Lexmark E260DN networked mono laser printer
Not as fast as claimed
Support software, supplied on CD, includes a well laid-out driver, which offers support for page collation, multiple pages per sheet, watermarks and control of duplex print, which is standard on the E260DN. There's also a network support applet, so you can access printer status from any machine running it. Both PCL 6 and PostScript Level 3 are provided in emulation, and there are drivers available for Windows 2000 upwards, Mac from OS 9 onwards, and several species of Linux.
Is this fiddly wire really necessary? Er... no
Lexmark claims a speed of 33ppm for this machine, but it's hard to see how it arrives at this figure. We started testing with a standard, five-page text document and timed, as always, from clicking OK in the Print dialog, to the last page arriving in the output tray. This takes account of processing time, as well as physical printing and is a more practical measure, as you can't do anything with a document until the printer has finished producing it.
The five-page test completed in 19 seconds, equivalent to 15.8ppm - less than half the stated figure. Running a 20-page document, where processing time is a smaller proportion of the complete print, increased the measured speed to 20ppm, but this is still less than two-thirds of the spec sheet figure.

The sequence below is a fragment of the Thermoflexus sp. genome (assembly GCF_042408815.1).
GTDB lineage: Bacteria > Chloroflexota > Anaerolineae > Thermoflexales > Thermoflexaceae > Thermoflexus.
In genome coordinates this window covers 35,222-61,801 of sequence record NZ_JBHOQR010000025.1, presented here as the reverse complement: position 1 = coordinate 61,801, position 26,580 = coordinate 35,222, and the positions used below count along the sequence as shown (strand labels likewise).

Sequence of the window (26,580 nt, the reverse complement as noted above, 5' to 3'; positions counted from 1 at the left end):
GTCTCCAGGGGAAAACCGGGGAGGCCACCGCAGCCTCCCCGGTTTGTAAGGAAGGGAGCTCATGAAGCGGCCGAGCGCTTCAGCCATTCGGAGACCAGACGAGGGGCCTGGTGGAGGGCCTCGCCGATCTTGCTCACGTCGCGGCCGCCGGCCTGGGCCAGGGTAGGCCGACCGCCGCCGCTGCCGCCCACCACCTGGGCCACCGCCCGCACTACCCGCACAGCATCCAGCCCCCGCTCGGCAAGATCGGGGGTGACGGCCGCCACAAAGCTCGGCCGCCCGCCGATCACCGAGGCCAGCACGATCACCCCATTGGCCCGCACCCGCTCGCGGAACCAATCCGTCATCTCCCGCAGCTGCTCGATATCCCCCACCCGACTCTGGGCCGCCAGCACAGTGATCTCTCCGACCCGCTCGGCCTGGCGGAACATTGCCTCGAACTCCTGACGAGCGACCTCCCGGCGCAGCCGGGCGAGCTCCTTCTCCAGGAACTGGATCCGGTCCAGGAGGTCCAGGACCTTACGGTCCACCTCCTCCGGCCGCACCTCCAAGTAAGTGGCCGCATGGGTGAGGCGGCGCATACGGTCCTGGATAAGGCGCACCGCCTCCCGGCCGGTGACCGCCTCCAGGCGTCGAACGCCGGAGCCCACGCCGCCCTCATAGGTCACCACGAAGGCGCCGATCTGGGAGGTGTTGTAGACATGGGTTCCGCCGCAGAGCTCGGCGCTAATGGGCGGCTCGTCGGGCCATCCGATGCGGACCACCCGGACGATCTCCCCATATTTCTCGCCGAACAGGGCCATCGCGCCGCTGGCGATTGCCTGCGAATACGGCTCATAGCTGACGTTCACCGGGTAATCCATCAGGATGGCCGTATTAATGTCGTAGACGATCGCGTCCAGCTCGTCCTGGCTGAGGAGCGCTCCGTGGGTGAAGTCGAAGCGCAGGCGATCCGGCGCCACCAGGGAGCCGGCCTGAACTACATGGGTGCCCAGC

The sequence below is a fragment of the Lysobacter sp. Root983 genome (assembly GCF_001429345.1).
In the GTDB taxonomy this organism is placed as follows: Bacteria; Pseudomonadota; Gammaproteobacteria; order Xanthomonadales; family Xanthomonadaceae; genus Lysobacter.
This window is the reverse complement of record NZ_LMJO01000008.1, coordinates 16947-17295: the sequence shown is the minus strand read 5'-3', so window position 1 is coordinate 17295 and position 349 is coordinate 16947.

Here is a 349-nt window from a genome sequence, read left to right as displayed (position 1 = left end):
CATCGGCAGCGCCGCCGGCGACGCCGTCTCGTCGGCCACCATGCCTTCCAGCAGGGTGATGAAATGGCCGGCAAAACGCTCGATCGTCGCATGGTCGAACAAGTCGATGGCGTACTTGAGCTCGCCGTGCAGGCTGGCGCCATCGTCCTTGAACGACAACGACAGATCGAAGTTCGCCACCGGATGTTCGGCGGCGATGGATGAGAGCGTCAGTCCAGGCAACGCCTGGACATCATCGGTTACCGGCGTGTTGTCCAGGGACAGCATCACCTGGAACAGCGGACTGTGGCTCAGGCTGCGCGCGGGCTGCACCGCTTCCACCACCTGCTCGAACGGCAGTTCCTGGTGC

When we switched to draft mode, a trick most printer manufacturers use to produce their headline speeds, there wasn't much of an improvement. The 20-page test, which completed in a minute in normal mode, only speeded up by five seconds when we printed in draft, giving a draft mode speed of just under 22ppm.
The only way we can see Lexmark could reach 33ppm is printing pages with very little text on them, not typical of most office documents. Printing a five-page text and graphics document took 16 seconds, or 18.8ppm - slightly faster than the all-text pages.
Printing the 20-page document in duplex mode produced a speed of 7.5ppm or 15 sides per minute. It’s very unusual for duplex print to take only a third longer than single-sided output and this is a pretty good result for a machine costing under £200.